Well it has been awhile and I’ve been busy overhauling and running proper electric, water, and internet cable. We have been running on extension cords and garden hoses previously. This was unsafe, so something had to be done.
So the project began with me marking off the area with stakes and a string path for the trench from one side of the property to the other where the electric and water would be ran.
Water and Electric Trench plan
Over the next few weeks I went out almost daily and dug a little each day by hand to get it down to 2ft deep, from that power pole to the tiny house and bathroom soon to be office. This was a lot of work even with proper trenching shovel. Once the trench was complete we were able to run the cat6 Ethernet cable, the electric wire and water pipes in the trench to rough it in.
We had an existing 10/3 UF cable ran to near the pool which we switched from being a 20amp dual outlet into a 220v 30amp circuit by swapping out that breaker and an empty one next to it for 220v 30amp dual pole breaker. It’s the double breaker on the top right in the picture below.
We tapped into this line inside the outdoor water proof receptacle, by disconnecting it from the dual outlets and connecting them together.
We ran this to the sub-panel in the back of property for the tiny house and connected it there. We also then ran another 10/3 UF from the tiny house to the other outbuilding which is currently a bathroom for power there.
From the sub-panel in the tiny house the Electric feeds into a 30amp 120 breaker which feeds into auto transfer switch which feeds into a 30amp surge protector(RV grade) which then feeds into the inverter/charger AC input. This is confusing to word but basically the tiny house runs completely off-grid when needed, automatically. When the grid is online it charges the battery bank as well via solar power during the day. If desired I can also tie in the existing generator into the auto transfer, and switch the second slot which is right before the surge protector.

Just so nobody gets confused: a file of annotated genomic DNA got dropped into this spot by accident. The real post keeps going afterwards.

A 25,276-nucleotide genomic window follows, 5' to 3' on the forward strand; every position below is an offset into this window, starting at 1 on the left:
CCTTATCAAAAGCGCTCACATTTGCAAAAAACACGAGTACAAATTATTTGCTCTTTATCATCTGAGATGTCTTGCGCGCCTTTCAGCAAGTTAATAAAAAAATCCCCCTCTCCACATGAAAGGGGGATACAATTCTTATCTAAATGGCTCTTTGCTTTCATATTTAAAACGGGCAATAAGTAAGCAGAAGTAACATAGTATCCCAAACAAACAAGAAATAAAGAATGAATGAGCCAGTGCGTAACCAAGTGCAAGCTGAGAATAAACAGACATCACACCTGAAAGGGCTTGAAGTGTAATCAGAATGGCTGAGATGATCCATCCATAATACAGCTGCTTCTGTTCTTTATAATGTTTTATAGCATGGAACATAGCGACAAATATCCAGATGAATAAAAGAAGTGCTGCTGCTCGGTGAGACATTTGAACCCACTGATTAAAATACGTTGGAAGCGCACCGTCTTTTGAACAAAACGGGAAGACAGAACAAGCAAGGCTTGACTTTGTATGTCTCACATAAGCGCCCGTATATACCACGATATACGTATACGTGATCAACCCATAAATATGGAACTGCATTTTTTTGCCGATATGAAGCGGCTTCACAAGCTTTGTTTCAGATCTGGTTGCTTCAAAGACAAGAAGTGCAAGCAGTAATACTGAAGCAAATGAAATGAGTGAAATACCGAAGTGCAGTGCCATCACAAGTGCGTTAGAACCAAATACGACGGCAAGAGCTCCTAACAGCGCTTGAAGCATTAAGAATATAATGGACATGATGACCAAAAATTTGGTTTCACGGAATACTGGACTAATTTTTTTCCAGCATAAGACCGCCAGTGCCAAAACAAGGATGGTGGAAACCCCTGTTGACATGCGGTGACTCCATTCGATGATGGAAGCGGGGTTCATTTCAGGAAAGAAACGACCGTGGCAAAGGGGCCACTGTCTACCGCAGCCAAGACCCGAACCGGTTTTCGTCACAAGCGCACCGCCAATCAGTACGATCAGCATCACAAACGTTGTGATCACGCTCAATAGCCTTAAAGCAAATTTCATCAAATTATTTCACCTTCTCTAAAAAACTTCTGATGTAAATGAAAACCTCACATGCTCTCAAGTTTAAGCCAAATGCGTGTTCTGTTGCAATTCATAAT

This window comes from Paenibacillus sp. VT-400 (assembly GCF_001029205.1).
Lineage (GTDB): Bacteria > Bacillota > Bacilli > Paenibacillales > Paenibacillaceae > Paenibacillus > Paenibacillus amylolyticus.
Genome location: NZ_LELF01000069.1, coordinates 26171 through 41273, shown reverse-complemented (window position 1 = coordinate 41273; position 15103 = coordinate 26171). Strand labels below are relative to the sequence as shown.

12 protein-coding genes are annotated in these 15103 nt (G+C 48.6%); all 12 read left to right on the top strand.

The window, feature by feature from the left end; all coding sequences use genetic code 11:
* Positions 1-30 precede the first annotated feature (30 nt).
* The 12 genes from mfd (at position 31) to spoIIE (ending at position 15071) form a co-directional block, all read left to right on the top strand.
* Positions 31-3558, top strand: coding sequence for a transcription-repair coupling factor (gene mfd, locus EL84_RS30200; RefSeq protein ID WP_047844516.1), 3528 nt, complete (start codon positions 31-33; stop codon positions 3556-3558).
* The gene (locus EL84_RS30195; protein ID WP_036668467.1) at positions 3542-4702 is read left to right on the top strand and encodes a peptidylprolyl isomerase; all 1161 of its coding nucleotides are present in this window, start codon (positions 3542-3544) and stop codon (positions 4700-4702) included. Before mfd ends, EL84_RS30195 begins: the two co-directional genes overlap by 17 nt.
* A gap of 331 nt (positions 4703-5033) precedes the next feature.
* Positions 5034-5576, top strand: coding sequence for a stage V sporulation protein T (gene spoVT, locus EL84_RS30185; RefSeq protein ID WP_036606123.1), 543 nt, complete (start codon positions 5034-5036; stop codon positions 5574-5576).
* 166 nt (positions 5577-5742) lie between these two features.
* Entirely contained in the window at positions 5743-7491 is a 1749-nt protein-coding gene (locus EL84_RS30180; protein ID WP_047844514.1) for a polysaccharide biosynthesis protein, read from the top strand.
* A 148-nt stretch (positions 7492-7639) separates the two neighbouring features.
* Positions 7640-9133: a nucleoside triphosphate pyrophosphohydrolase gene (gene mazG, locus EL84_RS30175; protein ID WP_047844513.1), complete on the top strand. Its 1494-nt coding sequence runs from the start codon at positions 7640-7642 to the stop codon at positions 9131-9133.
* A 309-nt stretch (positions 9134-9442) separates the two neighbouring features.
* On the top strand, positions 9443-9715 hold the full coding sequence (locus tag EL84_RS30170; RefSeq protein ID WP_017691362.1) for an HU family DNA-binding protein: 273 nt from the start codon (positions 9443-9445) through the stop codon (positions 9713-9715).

See the below wiring diagram for a more visual approach it seems complex but works very well with grid/solar/generator as input and from battery when no power source is available.
We have 800 watts of solar charging the small battery bank which is enough power to run the fridge, lights, fan and tv/xbox for a decent amount of time. We have a dedicated circuit for the A/C unit which is grid only so the A/C unit cannot run accidentally from the batteries and drain them if were not home or awake. If the grid is down we will not have A/C without the generator for the time being until the battery bank and solar array is upgraded. Pardon the mess we are still in middle of organization and being crammed in a small space.
So everything works electrical wise and works multiple ways and is well documented so if i need to modify or upgrade we can. Did I mention we put in outlets which have built in USB chargers? These are amazing for tiny houses and RV so you do not need the brick charger plugged in. You just plug in the USB cable directly into the wall like you would to a computer and it charges any device that uses a USB cable. Pretty sweet and space saver and leaves the 2 outlets per box available for other stuff. Highly recommend these for near beds or place you would typically use or charge devices.
Most of the stuff in this build was salvaged from our RV which was totaled when it threw a rod through the engine while we were evacuating from the Hurricane Irma last year. So we pulled anything of value out of it and reused it in the tiny house.